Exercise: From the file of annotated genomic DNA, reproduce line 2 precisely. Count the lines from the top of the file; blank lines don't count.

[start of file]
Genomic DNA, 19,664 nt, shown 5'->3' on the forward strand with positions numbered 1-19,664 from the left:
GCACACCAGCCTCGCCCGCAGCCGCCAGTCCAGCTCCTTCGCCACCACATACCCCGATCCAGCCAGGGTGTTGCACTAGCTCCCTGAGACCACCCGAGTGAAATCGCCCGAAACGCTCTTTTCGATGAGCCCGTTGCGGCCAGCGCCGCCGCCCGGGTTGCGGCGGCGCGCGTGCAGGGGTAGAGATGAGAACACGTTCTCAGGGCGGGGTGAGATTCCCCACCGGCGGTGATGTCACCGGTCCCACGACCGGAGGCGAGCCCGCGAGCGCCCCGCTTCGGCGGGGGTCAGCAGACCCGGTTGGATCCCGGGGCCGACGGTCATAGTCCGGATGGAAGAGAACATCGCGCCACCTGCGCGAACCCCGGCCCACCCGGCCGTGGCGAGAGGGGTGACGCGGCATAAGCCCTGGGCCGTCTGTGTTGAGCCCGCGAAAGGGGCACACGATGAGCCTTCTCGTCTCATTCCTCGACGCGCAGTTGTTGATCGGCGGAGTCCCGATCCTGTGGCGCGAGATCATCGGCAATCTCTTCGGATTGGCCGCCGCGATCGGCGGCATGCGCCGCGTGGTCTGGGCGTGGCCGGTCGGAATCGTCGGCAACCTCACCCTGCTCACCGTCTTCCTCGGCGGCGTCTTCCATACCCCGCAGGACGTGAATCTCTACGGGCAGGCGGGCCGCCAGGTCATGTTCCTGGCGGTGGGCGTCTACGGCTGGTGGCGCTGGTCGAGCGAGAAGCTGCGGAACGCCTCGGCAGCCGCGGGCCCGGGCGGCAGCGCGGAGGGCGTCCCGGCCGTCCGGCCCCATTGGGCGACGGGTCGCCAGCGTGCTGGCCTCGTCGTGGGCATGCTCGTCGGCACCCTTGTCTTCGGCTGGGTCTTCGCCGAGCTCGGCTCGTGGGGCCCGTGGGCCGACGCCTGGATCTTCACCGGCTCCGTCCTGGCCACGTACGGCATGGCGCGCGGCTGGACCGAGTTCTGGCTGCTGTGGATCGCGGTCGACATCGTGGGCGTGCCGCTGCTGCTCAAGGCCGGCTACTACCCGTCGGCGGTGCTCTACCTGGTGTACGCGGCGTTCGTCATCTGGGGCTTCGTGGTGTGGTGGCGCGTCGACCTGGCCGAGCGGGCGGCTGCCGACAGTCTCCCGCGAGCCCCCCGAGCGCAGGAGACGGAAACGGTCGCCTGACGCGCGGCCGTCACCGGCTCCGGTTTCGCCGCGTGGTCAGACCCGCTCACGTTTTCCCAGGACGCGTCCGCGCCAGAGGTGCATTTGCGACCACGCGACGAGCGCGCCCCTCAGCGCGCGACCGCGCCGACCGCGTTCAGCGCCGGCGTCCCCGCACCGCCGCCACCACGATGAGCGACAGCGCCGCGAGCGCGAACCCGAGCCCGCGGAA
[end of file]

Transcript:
GCACACCAGCCTCGCCCGCAGCCGCCAGTCCAGCTCCTTCGCCACCACATACCCCGATCCAGCCAGGGTGTTGCACTAGCTCCCTGAGACCACCCGAGTGAAATCGCCCGAAACGCTCTTTTCGATGAGCCCGTTGCGGCCAGCGCCGCCGCCCGGGTTGCGGCGGCGCGCGTGCAGGGGTAGAGATGAGAACACGTTCTCAGGGCGGGGTGAGATTCCCCACCGGCGGTGATGTCACCGGTCCCACGACCGGAGGCGAGCCCGCGAGCGCCCCGCTTCGGCGGGGGTCAGCAGACCCGGTTGGATCCCGGGGCCGACGGTCATAGTCCGGATGGAAGAGAACATCGCGCCACCTGCGCGAACCCCGGCCCACCCGGCCGTGGCGAGAGGGGTGACGCGGCATAAGCCCTGGGCCGTCTGTGTTGAGCCCGCGAAAGGGGCACACGATGAGCCTTCTCGTCTCATTCCTCGACGCGCAGTTGTTGATCGGCGGAGTCCCGATCCTGTGGCGCGAGATCATCGGCAATCTCTTCGGATTGGCCGCCGCGATCGGCGGCATGCGCCGCGTGGTCTGGGCGTGGCCGGTCGGAATCGTCGGCAACCTCACCCTGCTCACCGTCTTCCTCGGCGGCGTCTTCCATACCCCGCAGGACGTGAATCTCTACGGGCAGGCGGGCCGCCAGGTCATGTTCCTGGCGGTGGGCGTCTACGGCTGGTGGCGCTGGTCGAGCGAGAAGCTGCGGAACGCCTCGGCAGCCGCGGGCCCGGGCGGCAGCGCGGAGGGCGTCCCGGCCGTCCGGCCCCATTGGGCGACGGGTCGCCAGCGTGCTGGCCTCGTCGTGGGCATGCTCGTCGGCACCCTTGTCTTCGGCTGGGTCTTCGCCGAGCTCGGCTCGTGGGGCCCGTGGGCCGACGCCTGGATCTTCACCGGCTCCGTCCTGGCCACGTACGGCATGGCGCGCGGCTGGACCGAGTTCTGGCTGCTGTGGATCGCGGTCGACATCGTGGGCGTGCCGCTGCTGCTCAAGGCCGGCTACTACCCGTCGGCGGTGCTCTACCTGGTGTACGCGGCGTTCGTCATCTGGGGCTTCGTGGTGTGGTGGCGCGTCGACCTGGCCGAGCGGGCGGCTGCCGACAGTCTCCCGCGAGCCCCCCGAGCGCAGGAGACGGAAACGGTCGCCTGACGCGCGGCCGTCACCGGCTCCGGTTTCGCCGCGTGGTCAGACCCGCTCACGTTTTCCCAGGACGCGTCCGCGCCAGAGGTGCATTTGCGACCACGCGACGAGCGCGCCCCTCAGCGCGCGACCGCGCCGACCGCGTTCAGCGCCGGCGTCCCCGCACCGCCGCCACCACGATGAGCGACAGCGCCGCGAGCGCGAACCCGAGCCCGCGGAA